‘Guest Posts’ Category

  1. Guest Post: A Pirate Story

    June 4, 2013 by Jennifer Carsen

    Jennifer Busick is a freelance writer and homeschool mom who lives in north Alabama with her husband, her two daughters and a very large dog. She has never actually made anyone walk the plank, but there are days when it has sounded like a good idea.

    Yesterday afternoon, Ashley Rose wanted me to play The Brave Princess and the Pirates with her. I consented, on condition that I could do housework while making appropriate pirate noises.

    First we had to settle the matter of which pirate I was, exactly.

    “I will be Hook,” I said.

    “No,” she said.

    “Greybeard?” I offered — the pirate captain from “Madeline and the Pirates.”

    “No,” she said.

    “Red-Handed Jill?” I asked — Wendy’s pirate name, from Peter Pan.

    “Mommy,” Ashley Rose said with some exasperation, “You cannot be a pirate from out of a movie, because then we will not make up our own pirate story. We will just want to play the story from the movie.”

    I have to say, there are a great many writers who have never grasped this concept, so I was impressed.

    “Well, then, what should my pirate name be?” I asked.

    “I know! You are Black-Handed Pants!”

    “I am the pirate Black-Handed Pants?” Really? Oh, dear.

    “Yes!”

    “Well, hey . . . ” I put on an appropriately piratical voice and growled, “I am the pirate Black-Handed Pants!”

    I proceeded to capture the Brave Princess Sarah and carry her off to my pirate ship (the kitchen), where she sat in a chair and I swabbed the deck.

    “What are you going to do?” she asked, quaveringly.

    “We are going to Happiness Island, and we are going to kill everybody and turn it into Pirate Island,” I growled.

    She rolled her eyes at me. “Those are not good names,” she informed me.

    “I’m sorry,” I said. “What should the names be?”

    “You are going to the Island of the Sky,” she told me, “where you are going to kill everybody and turn it into the Island of Blood.”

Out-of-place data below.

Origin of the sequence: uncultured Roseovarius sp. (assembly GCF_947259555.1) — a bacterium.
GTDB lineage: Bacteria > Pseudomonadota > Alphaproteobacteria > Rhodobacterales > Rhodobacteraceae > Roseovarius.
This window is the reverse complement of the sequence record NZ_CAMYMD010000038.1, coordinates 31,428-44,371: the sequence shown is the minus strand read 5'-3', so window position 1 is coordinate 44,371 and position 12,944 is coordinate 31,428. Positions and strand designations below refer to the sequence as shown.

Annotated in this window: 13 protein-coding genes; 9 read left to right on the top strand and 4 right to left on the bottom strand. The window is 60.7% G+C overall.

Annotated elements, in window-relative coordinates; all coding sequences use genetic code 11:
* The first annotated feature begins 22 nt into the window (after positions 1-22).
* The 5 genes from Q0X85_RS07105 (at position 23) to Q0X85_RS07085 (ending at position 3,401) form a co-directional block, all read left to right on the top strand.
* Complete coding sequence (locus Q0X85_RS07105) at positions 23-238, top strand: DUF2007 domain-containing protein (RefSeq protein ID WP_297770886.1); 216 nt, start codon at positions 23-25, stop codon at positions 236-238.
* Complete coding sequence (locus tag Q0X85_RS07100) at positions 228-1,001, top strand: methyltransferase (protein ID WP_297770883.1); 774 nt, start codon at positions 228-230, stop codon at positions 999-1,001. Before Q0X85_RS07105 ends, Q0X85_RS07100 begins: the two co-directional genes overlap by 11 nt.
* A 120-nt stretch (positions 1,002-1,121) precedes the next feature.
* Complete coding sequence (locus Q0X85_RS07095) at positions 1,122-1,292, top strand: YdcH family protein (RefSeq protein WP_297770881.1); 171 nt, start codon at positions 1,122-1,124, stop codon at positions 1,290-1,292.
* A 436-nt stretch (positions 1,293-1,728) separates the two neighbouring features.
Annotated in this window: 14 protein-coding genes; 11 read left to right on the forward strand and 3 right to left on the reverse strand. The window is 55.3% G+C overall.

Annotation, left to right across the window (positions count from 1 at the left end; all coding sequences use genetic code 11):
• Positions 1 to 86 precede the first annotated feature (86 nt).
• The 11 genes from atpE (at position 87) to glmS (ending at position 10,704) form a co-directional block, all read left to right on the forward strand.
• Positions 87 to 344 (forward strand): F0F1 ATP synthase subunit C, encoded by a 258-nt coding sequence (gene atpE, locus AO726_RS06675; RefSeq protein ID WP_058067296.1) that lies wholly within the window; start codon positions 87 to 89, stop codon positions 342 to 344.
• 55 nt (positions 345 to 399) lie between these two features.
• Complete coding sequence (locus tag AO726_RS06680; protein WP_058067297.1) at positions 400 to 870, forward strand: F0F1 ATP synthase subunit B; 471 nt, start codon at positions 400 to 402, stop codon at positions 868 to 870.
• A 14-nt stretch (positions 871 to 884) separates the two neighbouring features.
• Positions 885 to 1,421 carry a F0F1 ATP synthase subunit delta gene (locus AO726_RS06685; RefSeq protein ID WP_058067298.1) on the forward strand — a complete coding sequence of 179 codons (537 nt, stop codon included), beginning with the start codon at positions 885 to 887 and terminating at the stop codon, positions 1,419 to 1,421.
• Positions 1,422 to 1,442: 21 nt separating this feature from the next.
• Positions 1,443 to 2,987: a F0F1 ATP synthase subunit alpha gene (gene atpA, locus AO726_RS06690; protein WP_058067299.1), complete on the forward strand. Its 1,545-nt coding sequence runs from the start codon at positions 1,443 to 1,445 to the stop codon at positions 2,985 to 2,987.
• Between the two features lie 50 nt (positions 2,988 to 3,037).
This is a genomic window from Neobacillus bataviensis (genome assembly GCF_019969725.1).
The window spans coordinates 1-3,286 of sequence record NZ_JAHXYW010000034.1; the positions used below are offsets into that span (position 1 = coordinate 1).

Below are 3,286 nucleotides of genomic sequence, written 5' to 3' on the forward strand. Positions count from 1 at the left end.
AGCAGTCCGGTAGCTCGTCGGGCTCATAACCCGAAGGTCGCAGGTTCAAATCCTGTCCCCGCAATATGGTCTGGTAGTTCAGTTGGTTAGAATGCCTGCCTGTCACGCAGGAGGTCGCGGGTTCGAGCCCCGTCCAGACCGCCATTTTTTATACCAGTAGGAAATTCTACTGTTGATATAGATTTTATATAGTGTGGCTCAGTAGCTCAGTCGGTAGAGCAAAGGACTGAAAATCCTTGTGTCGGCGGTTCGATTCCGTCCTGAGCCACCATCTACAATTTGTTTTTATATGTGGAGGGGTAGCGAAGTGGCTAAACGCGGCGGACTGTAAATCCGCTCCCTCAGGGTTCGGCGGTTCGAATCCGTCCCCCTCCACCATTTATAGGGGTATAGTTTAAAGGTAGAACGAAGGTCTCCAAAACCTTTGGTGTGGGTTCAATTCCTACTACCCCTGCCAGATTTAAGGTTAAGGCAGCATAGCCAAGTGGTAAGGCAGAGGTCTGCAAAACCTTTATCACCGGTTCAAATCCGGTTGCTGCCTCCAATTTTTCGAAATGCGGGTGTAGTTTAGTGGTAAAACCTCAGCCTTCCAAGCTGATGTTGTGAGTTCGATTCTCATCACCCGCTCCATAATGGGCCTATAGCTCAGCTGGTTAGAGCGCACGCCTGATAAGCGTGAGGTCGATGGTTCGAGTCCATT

“Well, I guess those are better names,” I conceded, and got back into character. “We are going to the Island of the Sky, and we are going to kill everybody and turn it into the Island of Blood!”

    “Oh no!” she said, “I will have to escape and warn all my friends on the Island of the Sky!”

    “You’ll never escape! I am going to make you walk the plank!”

    “No, you are not,” she said with assurance.

    “Yes I am!”

    “When?” she challenged.

    “Um . . . When I get done swabbing the deck, here,” I said.

    “Why do you have to swab the deck?” she wanted to know.

    “Well, because if I do not the pirate captain will be mad at me.”

    “So the pirate captain kidnapped you and made you be a mean pirate and now he makes you do all of his chores?” she inquired.

    “Gee, when you put it that way, I’m not sure I like being a pirate so much,” I said.

    “It is okay,” she consoled. “I am sure the other pirates are swabbing the other decks.”

    “Oh.”

    At that point I looked up, and she was out of her chair. I growled, “Aaaaarrrrrrrrrrrrgggggghhhh! Get back in your chair, princess!”

    She gave a little scream and collapsed on the floor.

    “What’s that all about?” I asked.

    “I am not supposed to hear people say ‘aaaarrrrrrrrgggghhhhh,'” she informed me, from her picturesquely prone position. “So when somebody says that, I have to fall down.”

    “I see. That could be a real handicap,” I observed.

    She popped up, and I gave chase, but then realized that I could just say “Aaaaaaarrrrrrrrrrrrggggggggghhhhh!” and make her swoon. Which made her easy to catch.

    At that point, since it was naptime and since I was done swabbing the deck and since having a princess for a prisoner is very trying, I threw her into the ocean to drown.

    That darn prince Frederick saved her.


  2. Guest Post: Stopping the Crayon on My Carpets

    April 26, 2013 by Jennifer Carsen